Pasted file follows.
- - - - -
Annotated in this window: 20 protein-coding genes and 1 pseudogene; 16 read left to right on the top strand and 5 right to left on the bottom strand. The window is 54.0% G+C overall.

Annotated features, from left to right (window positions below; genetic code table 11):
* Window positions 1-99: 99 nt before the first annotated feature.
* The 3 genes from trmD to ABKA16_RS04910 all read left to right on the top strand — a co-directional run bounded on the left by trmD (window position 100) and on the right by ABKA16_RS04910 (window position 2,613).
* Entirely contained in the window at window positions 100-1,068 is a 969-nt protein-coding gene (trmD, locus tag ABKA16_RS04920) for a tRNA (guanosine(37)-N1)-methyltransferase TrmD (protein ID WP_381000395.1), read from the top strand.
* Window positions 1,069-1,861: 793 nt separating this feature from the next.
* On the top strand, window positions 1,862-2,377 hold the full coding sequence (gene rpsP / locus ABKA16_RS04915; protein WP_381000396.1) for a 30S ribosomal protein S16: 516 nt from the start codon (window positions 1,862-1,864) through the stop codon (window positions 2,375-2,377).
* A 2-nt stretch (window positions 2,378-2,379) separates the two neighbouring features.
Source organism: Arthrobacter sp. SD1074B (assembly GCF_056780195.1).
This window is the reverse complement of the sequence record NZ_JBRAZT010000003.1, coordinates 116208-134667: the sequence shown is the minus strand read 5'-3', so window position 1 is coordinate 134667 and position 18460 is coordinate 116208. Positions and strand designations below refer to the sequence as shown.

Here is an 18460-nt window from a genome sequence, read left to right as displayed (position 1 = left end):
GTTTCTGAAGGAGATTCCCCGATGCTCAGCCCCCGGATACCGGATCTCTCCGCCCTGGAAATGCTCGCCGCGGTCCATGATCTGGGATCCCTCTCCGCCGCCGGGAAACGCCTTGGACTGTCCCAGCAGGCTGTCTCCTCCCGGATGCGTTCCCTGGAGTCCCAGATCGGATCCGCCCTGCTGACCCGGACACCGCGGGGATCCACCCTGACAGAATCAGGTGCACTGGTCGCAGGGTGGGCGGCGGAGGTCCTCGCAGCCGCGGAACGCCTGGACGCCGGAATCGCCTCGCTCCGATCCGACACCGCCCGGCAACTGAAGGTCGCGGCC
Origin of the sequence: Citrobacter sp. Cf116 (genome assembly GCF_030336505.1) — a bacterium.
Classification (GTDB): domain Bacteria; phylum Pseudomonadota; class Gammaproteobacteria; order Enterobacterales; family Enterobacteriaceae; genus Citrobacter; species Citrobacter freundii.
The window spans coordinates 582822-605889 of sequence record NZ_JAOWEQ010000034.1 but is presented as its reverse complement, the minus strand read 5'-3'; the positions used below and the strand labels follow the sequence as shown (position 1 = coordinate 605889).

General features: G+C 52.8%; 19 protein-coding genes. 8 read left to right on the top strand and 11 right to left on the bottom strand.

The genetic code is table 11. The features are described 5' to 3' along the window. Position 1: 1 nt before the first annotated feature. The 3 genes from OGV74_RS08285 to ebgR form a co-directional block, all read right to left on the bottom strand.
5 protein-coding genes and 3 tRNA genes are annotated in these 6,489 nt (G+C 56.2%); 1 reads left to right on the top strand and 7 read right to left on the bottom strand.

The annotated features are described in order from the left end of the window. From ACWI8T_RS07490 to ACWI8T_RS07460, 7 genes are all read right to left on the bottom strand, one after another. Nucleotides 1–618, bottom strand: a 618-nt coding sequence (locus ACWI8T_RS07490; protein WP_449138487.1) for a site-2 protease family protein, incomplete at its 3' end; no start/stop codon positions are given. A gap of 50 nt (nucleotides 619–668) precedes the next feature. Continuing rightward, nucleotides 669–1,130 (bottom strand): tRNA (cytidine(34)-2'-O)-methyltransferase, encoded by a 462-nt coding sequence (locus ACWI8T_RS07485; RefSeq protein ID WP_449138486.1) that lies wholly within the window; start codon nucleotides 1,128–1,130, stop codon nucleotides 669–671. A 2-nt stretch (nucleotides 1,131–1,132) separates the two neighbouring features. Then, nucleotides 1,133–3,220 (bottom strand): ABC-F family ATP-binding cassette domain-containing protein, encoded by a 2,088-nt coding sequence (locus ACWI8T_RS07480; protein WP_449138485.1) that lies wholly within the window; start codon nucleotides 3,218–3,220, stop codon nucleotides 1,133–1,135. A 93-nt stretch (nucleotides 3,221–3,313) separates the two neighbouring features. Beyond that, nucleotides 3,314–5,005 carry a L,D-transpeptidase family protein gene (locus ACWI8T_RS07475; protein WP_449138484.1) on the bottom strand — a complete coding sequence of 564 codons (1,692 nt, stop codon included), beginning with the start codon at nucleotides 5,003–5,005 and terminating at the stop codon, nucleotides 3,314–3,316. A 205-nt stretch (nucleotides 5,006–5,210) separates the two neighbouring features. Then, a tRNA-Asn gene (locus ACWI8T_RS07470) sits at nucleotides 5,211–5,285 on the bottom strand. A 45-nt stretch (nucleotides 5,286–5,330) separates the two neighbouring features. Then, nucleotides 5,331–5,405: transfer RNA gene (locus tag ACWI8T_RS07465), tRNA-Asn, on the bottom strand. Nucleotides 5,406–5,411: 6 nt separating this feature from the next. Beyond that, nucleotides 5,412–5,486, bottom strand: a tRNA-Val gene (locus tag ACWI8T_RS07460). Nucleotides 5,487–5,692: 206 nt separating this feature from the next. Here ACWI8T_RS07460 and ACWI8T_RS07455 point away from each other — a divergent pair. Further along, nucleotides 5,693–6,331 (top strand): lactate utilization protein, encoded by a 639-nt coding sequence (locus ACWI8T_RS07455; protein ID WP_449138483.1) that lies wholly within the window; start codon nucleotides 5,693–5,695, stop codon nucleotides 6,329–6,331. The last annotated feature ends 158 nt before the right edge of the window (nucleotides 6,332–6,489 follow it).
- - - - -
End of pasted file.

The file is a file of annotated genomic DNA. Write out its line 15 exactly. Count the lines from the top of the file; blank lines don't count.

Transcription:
The window spans coordinates 582822-605889 of sequence record NZ_JAOWEQ010000034.1 but is presented as its reverse complement, the minus strand read 5'-3'; the positions used below and the strand labels follow the sequence as shown (position 1 = coordinate 605889).